What many didn't foresee was the succession of inflection points that would come in the wake of the financial crisis of 2008, which range from Brexit to the question of the climate, and from the coronavirus to the Liz Truss budget. But I also wanted to reflect upon the fact that the dominant imagination of the economic future might be something that people can challenge, and that this may form a basis for political action of a transformative nature. For example, I think you also saw in the 2014 campaign the emergence of a narrative from elements of the left in the Yes movement that Scotland could be something different economically, and that there was something fundamentally wrong with the way the economy had functioned for the past several generations under the settlement of the United Kingdom.
So although in many ways the economy constrains our actions, it is also true to say that major economic changes can provide new avenues for political action and contestation. For instance, the 1970s discovery of North Sea oil introduced all sorts of fascinating questions into Scottish political history. It's difficult to imagine the contemporary independence movement and the growth of the SNP without it. There's a cultural shift in what it means to be Scottish that is connected to this energy discovery.
At the same time the practical outcome of North Sea oil was the deindustrialisisation of large parts of Scotland because of the way it was utilised by Margaret Thatcher, and exposed Scotland to influences which were essentially the most buccaneering types of American individualist capitalism. So you can see the oil-based transformation in the Scottish economy in the 70s also helped to construct an imaginative frontier for what it meant to be Scottish. The whole cultural transformation of Scotland in the 70s and 80s can't be divorced from the developments around oil.
JS: It seems to me the discovery of North Sea oil had more cultural and political impact than Scotlan’s renewable potential. Thus far, at any rate. Is that a fair assessment?
JF: It's interesting. If you go back to the 1970s debate about North Sea oil, it wasn't just the SNP that was transformed by it. Even people who were unionists at the time changed the way they saw Scotland because previous to that it had been deemed as being economically dependent upon the United Kingdom. By contrast, when we discover North Sea oil, we can imagine a future where Scotland isn't just independent, but conceivably more economically advanced than the rest of the United Kingdom. That of course tends to be abaited by the fact that when it comes down to the political reality of it, the devolution referendum of the 70s failed.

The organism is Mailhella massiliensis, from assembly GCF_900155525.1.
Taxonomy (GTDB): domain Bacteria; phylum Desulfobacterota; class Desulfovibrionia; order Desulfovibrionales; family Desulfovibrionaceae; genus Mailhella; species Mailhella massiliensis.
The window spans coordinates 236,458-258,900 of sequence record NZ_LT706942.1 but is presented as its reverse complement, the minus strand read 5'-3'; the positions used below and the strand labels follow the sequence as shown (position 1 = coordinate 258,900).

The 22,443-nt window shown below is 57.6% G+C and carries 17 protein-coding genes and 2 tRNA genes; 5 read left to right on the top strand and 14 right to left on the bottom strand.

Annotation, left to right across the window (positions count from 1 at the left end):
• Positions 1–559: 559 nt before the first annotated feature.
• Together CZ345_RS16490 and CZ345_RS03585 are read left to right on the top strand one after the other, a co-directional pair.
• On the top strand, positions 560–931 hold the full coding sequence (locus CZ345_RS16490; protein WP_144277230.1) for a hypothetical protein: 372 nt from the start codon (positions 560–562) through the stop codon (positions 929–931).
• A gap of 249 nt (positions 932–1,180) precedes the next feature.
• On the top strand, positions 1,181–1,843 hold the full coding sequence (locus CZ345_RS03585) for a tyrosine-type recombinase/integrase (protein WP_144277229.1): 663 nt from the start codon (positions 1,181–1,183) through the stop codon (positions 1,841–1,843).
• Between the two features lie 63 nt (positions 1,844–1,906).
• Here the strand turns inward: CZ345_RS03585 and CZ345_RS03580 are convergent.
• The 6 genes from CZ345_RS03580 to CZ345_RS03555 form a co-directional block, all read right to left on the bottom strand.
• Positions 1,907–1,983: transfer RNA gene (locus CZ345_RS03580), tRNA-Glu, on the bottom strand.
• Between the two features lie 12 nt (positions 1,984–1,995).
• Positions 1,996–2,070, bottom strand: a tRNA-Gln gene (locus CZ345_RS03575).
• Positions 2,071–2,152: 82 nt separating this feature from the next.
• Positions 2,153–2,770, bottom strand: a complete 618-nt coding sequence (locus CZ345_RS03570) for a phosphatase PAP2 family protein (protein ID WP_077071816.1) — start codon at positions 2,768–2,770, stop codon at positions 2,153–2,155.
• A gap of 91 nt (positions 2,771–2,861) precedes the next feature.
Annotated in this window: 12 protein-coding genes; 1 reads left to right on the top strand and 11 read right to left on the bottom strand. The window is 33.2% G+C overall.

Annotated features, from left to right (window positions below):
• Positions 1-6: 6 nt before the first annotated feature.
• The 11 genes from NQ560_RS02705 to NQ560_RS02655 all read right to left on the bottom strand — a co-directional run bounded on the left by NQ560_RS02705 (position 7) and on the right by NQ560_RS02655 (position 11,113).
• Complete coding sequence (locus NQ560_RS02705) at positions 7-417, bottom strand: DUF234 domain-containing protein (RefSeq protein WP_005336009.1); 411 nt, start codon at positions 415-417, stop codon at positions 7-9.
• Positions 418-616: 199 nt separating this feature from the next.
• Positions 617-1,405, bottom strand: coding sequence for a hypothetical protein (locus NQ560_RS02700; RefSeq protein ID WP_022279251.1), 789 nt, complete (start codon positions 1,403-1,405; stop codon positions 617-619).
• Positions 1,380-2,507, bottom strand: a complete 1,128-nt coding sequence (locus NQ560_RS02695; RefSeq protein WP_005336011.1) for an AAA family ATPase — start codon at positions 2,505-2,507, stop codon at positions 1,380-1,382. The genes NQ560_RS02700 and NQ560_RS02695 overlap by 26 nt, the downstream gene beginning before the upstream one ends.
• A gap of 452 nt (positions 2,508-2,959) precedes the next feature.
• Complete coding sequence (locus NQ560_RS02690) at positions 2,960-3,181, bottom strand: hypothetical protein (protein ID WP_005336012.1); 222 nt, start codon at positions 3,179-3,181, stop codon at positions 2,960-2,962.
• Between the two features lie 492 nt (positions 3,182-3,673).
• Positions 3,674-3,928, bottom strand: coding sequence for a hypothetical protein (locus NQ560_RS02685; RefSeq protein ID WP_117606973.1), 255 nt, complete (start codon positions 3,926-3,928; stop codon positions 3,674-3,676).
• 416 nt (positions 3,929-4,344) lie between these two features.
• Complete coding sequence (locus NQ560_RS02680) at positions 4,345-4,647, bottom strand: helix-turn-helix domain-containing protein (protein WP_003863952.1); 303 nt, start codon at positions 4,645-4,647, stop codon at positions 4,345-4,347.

Nonetheless, the initial impact was to create a whole new debate about what it meant to be Scottish, and what it meant to be working-class, and the SNP participated in that. But also, I think it transformed Scottish Labour and Scottish labourism and elements of the trade union movement. They saw a new foundation for working-class agency within Scotland that went beyond being politically cemented to a nationally organised British trade union movement, or to a labour movement which set out to achieve certain ends for Scotland within the United Kingdom. Today, however, there has been no renewed sense of agency introduced by the renewable energy debate whatsoever.
In many respects, the way the SNP and the Greens have handled the issue has tended to reinforce our reliance upon global capitalism and the various forces of economic liberalisation that have predominated for the last few decades. That in and of itself has precipitated a metamorphis of what it means to be “left-wing.” When North Sea oil was discovered, there was still the hope and anticipation that working-class people could achieve economic self-rule and overthrow the conditions of alienation in their workplaces. Those dynamics don’t feature in the same way at the present moment.